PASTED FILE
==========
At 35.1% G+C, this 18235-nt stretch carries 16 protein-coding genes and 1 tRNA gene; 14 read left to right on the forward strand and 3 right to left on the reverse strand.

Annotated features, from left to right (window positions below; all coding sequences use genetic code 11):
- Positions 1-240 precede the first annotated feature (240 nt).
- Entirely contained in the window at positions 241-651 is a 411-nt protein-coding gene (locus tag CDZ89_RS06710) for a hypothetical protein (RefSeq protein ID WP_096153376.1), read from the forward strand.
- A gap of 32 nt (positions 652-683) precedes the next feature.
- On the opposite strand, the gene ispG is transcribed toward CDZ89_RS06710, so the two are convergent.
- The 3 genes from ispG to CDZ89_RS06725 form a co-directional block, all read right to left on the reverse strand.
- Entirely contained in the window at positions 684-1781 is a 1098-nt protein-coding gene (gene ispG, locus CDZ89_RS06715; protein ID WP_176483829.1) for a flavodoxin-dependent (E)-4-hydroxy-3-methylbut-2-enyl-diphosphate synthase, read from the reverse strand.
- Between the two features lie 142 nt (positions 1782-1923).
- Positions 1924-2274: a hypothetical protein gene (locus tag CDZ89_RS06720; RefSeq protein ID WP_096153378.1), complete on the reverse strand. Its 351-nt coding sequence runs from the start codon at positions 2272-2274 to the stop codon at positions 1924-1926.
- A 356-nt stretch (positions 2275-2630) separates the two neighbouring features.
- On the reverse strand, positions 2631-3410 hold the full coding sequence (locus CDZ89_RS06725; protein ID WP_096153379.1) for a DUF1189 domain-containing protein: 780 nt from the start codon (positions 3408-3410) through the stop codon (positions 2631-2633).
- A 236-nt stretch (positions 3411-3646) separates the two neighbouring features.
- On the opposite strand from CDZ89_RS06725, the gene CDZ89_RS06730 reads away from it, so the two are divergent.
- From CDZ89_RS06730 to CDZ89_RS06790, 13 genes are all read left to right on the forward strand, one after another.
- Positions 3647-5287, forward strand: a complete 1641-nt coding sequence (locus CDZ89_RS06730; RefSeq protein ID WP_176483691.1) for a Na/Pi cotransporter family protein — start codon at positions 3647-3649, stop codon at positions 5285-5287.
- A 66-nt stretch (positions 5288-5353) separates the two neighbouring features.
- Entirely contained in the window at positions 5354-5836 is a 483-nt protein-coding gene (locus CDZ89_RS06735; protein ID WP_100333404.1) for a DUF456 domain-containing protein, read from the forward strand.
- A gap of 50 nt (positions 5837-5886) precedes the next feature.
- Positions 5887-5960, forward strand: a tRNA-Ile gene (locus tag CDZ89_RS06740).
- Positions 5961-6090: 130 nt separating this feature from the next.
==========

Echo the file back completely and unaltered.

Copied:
At 35.1% G+C, this 18235-nt stretch carries 16 protein-coding genes and 1 tRNA gene; 14 read left to right on the forward strand and 3 right to left on the reverse strand.

Annotated features, from left to right (window positions below; all coding sequences use genetic code 11):
- Positions 1-240 precede the first annotated feature (240 nt).
- Entirely contained in the window at positions 241-651 is a 411-nt protein-coding gene (locus tag CDZ89_RS06710) for a hypothetical protein (RefSeq protein ID WP_096153376.1), read from the forward strand.
- A gap of 32 nt (positions 652-683) precedes the next feature.
- On the opposite strand, the gene ispG is transcribed toward CDZ89_RS06710, so the two are convergent.
- The 3 genes from ispG to CDZ89_RS06725 form a co-directional block, all read right to left on the reverse strand.
- Entirely contained in the window at positions 684-1781 is a 1098-nt protein-coding gene (gene ispG, locus CDZ89_RS06715; protein ID WP_176483829.1) for a flavodoxin-dependent (E)-4-hydroxy-3-methylbut-2-enyl-diphosphate synthase, read from the reverse strand.
- Between the two features lie 142 nt (positions 1782-1923).
- Positions 1924-2274: a hypothetical protein gene (locus tag CDZ89_RS06720; RefSeq protein ID WP_096153378.1), complete on the reverse strand. Its 351-nt coding sequence runs from the start codon at positions 2272-2274 to the stop codon at positions 1924-1926.
- A 356-nt stretch (positions 2275-2630) separates the two neighbouring features.
- On the reverse strand, positions 2631-3410 hold the full coding sequence (locus CDZ89_RS06725; protein ID WP_096153379.1) for a DUF1189 domain-containing protein: 780 nt from the start codon (positions 3408-3410) through the stop codon (positions 2631-2633).
- A 236-nt stretch (positions 3411-3646) separates the two neighbouring features.
- On the opposite strand from CDZ89_RS06725, the gene CDZ89_RS06730 reads away from it, so the two are divergent.
- From CDZ89_RS06730 to CDZ89_RS06790, 13 genes are all read left to right on the forward strand, one after another.
- Positions 3647-5287, forward strand: a complete 1641-nt coding sequence (locus CDZ89_RS06730; RefSeq protein ID WP_176483691.1) for a Na/Pi cotransporter family protein — start codon at positions 3647-3649, stop codon at positions 5285-5287.
- A 66-nt stretch (positions 5288-5353) separates the two neighbouring features.
- Entirely contained in the window at positions 5354-5836 is a 483-nt protein-coding gene (locus CDZ89_RS06735; protein ID WP_100333404.1) for a DUF456 domain-containing protein, read from the forward strand.
- A gap of 50 nt (positions 5837-5886) precedes the next feature.
- Positions 5887-5960, forward strand: a tRNA-Ile gene (locus tag CDZ89_RS06740).
- Positions 5961-6090: 130 nt separating this feature from the next.